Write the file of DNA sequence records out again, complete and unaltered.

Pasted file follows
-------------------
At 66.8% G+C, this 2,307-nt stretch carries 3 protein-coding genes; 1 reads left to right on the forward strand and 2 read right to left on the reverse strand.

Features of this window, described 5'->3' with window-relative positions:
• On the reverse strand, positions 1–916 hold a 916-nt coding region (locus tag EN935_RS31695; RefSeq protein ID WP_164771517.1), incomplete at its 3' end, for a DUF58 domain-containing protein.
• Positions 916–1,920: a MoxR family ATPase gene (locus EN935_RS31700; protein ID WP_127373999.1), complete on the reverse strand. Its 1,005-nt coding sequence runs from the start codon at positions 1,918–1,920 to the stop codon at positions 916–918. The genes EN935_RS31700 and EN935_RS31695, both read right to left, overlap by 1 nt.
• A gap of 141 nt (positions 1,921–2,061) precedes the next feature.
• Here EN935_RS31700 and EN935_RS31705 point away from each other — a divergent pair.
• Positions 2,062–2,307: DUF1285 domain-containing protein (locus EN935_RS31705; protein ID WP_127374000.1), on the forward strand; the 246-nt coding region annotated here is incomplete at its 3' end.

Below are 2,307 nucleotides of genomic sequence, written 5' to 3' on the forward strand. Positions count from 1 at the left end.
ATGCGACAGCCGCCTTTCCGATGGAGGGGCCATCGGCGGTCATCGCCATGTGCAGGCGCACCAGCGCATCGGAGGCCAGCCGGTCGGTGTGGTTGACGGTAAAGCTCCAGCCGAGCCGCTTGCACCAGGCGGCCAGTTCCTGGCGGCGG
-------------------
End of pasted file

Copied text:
At 66.8% G+C, this 2,307-nt stretch carries 3 protein-coding genes; 1 reads left to right on the forward strand and 2 read right to left on the reverse strand.

Features of this window, described 5'->3' with window-relative positions:
• On the reverse strand, positions 1–916 hold a 916-nt coding region (locus tag EN935_RS31695; RefSeq protein ID WP_164771517.1), incomplete at its 3' end, for a DUF58 domain-containing protein.
• Positions 916–1,920: a MoxR family ATPase gene (locus EN935_RS31700; protein ID WP_127373999.1), complete on the reverse strand. Its 1,005-nt coding sequence runs from the start codon at positions 1,918–1,920 to the stop codon at positions 916–918. The genes EN935_RS31700 and EN935_RS31695, both read right to left, overlap by 1 nt.
• A gap of 141 nt (positions 1,921–2,061) precedes the next feature.
• Here EN935_RS31700 and EN935_RS31705 point away from each other — a divergent pair.
• Positions 2,062–2,307: DUF1285 domain-containing protein (locus EN935_RS31705; protein ID WP_127374000.1), on the forward strand; the 246-nt coding region annotated here is incomplete at its 3' end.

Below are 2,307 nucleotides of genomic sequence, written 5' to 3' on the forward strand. Positions count from 1 at the left end.
ATGCGACAGCCGCCTTTCCGATGGAGGGGCCATCGGCGGTCATCGCCATGTGCAGGCGCACCAGCGCATCGGAGGCCAGCCGGTCGGTGTGGTTGACGGTAAAGCTCCAGCCGAGCCGCTTGCACCAGGCGGCCAGTTCCTGGCGGCGG